The second, and perhaps the most important and convincing area of theological reflection is this: God is concerned for the poor and expects his people to be as well. You don’t have to look very hard to find that this is a strong biblical theme. Of the many, many verses we could look at here are just two, the first from Isaiah, speaking about fasting: ‘Is not this the fast that I choose, to loose the bonds of injustice…to share your bread with the hungry, and bring the homeless poor into your house…if you offer your food to the hungry and satisfy the needs of the afflicted, then your light shall rise in the darkness and your gloom be like the noonday’ (Is 58:6,7,10). In the gospel of Matthew, Jesus actually tells us that he is the poor: ‘Come, you that are blessed by my Father, inherit the kingdom prepared for you from the foundation of the world; for I was hungry, and you gave me food. I was thirsty, and you gave me something to drink,…I was sick, and you took care of me’ (Mt 25:34-36). If we can bring ourselves to reflect on God’s concern for the poor, and consider that runaway climate change is by far the biggest threat to poor people in the developing world, then it is not difficult to make a link. We, as Christians and as a church should take climate change seriously because of the huge effect it is having and will have on the poor of the world. And God is concerned for the poor.


The third area for theological reflection I want to suggest is a favourite theme of mine, that of wisdom. I actually preached on this last year and I don’t want to repeat myself too much! The idea here is this: firstly God created the world – and indeed the universe – with wisdom. Proverbs 3: ‘The LORD by wisdom founded the earth; by understanding he established the heavens; by his knowledge the deeps broke open, and the clouds drop down the dew’ (Pr 3:19,20) There was method and order in the way he made things. Secondly, the wisdom books of the Bible – especially Proverb – tells us that if we want to live our lives well, we should live them with wisdom – this is a sort of reflection of the wisdom, the order, in creation. The opposite of being wise is to be a fool – and we are foolish indeed if we ignore the peril of climate change. ‘Get wisdom; get insight’ (Pr 4:5) the book of Proverbs tells us. Think! Use your common sense! This idea of being wise and thoughtful is of course what scientific research is all about. We should therefore take heed of what scientists are telling us – their wisdom flows from the wisdom that it is stamped on all of creation, flowing ultimately from God himself.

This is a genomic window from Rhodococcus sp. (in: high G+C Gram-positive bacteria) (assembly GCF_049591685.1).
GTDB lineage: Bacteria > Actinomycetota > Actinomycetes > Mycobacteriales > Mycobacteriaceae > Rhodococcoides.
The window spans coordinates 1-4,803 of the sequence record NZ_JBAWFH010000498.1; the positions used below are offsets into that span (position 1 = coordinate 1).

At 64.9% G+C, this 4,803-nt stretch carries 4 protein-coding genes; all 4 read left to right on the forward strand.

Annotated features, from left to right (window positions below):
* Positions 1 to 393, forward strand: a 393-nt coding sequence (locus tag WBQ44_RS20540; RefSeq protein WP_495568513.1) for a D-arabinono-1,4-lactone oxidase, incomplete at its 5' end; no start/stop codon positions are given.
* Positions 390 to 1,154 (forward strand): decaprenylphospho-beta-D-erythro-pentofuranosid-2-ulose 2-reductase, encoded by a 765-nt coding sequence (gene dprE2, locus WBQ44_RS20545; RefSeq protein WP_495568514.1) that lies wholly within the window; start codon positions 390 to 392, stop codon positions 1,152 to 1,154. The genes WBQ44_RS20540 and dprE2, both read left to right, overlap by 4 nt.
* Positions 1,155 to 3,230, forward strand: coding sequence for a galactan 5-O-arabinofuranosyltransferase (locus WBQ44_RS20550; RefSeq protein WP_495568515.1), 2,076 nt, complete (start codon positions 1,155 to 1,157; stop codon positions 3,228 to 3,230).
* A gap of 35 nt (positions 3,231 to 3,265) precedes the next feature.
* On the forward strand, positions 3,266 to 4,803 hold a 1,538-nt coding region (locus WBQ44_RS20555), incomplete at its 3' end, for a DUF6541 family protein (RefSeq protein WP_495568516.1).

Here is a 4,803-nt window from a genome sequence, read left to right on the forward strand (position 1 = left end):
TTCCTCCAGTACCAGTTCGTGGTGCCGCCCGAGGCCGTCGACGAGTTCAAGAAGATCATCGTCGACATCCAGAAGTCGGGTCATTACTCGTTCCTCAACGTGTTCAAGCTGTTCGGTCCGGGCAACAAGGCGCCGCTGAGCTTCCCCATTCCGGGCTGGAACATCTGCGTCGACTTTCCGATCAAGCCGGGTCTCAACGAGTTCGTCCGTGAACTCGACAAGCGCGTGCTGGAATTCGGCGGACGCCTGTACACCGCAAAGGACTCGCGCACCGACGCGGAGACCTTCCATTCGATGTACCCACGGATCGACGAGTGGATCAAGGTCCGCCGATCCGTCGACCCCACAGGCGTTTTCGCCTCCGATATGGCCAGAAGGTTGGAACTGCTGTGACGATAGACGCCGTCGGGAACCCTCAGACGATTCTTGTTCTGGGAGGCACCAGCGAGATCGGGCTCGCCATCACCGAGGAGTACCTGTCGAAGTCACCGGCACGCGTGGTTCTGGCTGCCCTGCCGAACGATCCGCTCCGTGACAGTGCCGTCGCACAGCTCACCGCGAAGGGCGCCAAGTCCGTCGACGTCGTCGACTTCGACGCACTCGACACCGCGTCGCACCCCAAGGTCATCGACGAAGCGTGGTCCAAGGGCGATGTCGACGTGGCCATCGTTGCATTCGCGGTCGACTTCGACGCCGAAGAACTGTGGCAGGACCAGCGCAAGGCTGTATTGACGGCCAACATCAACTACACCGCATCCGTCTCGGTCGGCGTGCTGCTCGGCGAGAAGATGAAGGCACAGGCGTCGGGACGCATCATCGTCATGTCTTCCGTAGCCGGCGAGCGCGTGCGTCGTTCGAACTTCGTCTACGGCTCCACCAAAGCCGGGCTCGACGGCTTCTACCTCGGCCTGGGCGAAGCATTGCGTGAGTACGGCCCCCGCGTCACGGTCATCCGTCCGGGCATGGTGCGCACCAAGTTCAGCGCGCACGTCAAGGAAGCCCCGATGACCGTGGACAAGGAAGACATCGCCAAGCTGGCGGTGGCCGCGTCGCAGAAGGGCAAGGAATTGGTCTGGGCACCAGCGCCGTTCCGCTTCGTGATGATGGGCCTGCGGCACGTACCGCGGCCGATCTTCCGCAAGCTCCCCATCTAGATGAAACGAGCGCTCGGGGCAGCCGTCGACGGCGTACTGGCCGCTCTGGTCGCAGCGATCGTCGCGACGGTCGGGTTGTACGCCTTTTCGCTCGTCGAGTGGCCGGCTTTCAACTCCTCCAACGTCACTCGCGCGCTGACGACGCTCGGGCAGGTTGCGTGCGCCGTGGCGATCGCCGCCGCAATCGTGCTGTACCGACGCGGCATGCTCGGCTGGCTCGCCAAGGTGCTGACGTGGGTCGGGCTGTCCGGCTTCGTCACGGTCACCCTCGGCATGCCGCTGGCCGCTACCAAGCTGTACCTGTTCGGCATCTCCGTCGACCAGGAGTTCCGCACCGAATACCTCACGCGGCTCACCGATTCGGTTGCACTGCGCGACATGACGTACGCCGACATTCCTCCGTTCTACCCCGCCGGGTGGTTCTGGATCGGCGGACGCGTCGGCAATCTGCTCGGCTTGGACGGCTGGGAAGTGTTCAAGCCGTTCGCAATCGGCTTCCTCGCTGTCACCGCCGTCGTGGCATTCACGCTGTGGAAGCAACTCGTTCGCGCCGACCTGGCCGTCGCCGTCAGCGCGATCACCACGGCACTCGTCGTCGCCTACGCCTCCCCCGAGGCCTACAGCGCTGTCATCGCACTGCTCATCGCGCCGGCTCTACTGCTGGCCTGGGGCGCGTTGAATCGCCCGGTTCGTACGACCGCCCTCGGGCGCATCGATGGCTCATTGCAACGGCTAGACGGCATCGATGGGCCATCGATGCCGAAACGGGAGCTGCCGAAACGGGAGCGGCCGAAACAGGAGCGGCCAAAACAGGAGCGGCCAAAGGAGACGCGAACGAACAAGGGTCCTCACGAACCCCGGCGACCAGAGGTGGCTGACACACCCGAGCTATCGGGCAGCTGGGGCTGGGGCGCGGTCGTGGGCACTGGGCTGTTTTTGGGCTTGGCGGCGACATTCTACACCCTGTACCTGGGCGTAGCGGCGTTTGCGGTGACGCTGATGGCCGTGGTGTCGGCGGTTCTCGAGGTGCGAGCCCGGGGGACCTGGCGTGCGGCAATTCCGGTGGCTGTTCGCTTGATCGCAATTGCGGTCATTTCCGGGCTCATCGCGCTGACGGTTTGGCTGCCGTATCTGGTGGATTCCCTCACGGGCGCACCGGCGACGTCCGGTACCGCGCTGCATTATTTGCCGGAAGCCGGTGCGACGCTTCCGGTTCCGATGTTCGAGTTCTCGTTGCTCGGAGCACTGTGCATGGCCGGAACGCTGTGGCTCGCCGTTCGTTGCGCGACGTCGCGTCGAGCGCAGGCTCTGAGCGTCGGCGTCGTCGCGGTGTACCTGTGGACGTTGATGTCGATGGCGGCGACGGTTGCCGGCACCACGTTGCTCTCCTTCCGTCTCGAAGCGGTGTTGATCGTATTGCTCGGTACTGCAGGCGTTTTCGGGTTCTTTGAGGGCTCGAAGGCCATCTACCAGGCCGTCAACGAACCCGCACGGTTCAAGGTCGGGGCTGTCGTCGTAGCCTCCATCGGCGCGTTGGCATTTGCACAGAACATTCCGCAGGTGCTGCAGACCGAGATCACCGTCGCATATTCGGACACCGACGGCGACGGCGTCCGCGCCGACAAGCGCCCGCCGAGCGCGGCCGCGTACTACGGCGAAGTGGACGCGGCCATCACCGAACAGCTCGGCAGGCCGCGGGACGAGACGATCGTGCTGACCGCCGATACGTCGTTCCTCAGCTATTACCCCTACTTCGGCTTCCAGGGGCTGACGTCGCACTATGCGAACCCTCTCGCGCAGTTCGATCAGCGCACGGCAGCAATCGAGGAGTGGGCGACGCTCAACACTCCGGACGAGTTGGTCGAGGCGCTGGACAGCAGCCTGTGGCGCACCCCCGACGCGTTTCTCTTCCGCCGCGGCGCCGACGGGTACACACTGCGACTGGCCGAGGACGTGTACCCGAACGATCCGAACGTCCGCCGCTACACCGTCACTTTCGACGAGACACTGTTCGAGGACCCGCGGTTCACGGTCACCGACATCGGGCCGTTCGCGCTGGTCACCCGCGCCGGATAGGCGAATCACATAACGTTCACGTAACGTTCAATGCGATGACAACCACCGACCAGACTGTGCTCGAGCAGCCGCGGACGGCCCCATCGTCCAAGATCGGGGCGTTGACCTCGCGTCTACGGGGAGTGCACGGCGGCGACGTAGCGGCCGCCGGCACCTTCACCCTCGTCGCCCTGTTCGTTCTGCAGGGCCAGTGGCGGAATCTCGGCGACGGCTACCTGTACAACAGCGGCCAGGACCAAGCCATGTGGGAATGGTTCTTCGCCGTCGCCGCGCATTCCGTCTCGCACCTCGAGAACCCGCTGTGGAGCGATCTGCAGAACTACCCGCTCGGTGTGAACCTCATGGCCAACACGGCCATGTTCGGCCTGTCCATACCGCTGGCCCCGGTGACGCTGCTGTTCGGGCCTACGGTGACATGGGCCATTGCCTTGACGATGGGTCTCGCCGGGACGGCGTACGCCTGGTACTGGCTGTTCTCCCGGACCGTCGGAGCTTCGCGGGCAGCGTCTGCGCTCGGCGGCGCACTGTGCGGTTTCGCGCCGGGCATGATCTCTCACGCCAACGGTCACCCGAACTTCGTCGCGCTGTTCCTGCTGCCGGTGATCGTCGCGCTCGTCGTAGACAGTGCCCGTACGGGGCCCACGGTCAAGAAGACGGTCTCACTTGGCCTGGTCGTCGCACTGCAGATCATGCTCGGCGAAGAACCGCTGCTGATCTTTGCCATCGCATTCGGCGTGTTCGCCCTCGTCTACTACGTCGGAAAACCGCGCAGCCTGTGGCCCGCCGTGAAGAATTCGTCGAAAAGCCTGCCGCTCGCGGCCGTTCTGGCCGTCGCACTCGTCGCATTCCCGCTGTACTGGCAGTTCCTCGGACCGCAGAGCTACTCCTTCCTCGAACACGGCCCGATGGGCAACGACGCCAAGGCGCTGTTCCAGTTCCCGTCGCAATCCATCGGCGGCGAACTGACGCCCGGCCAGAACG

I have selected three themes to reflect on but there are more. Here are some other themes that we could use in our theological reflection: Love, greed, oppression, the fall of humanity, justice, the life of Francis if Assisi, and so on.


The threat of climate change has a sort of end-of-the-world, apocalyptic feel to it. It’s very negative. It is so negative and bleak that probably most of us don’t choose to think about it too much. It’s easier to just carry on. The trouble is, it won’t go away. Unlike the recent economic crisis, there are not loans we can take out to make it alright because there is no bank to bail us out. Most of you will know that I’m a doctor, a GP. One of my interests is diabetes, and I look after a number of young men and women with this condition – teens, early twenties. I work hard with this group because most of them are almost in denial about it. They won’t take their insulin properly, they want to drink and party like everyone else their age and diabetes is so in the way. My job is to help them take it seriously – because unfortunately it won’t go away – so that they can have fun and enjoy, but look after themselves as well. That’s a pretty good picture of what our relationship needs to be with climate change. It won’t go away, we need to take it seriously but once we come to terms with it there is a way through. It’s not all bad news.


The gospel means good news. All this stuff is pretty bad news. If we’re not to become doom-mongers, what do we do? Where is the positive? Theological reflection here might be based on the ideas of hope and simplicity of life. Both of these have a solid biblical foundation. Without hope we really are doomed. The scientists tell us that there is a way forward and it is by drastically reducing our use of the earth’s resources, especially fossil fuels. We are going to need to live more simply and more carefully. But that’s not all bad! We live in an amazingly rich country with many, many advantages and we’re still going to be left with plenty. A couple of weeks ago I and 6 others had a fantastic week together at Taizé in France. It was a very simple week! We took everything in rucksacks and slept under canvas – admittedly it was a tad cold though – ate simply but adequately, attended church where we sat on the floor and perhaps more than anything enjoyed one another’s company and the company of thousands of others from other countries. Travel by Eurostar meant our carbon footprint was small. It’s a tiny example I know, but it shows that there is another way. In addition to steps we can take personally, there is a great need to lobby and pressure our leaders. I guess the reason why Messrs Brown, Cameron and Clegg talk about it so little is because it’s simply not a vote-winner: most people are in denial. But it isn’t going to go away.


So to end. We don’t get automatically to being climate change activists by sitting down and reading the Bible from cover to cover. It’s not an article of faith. We’re still Christians even if it doesn’t mean much to us. But if we take the issue as important, it’s easy to see how our Christian faith takes it on board as we reflect on biblical themes of stewardship, God’s concern for the poor, and wisdom. We have a message of hope – another biblical theme – and another message based on the theme and tradition of simplicity of life. Last year when I preached on wisdom I brought the sermon to an end with two words: travel light. I do the same today. Travel light!


Richard Croft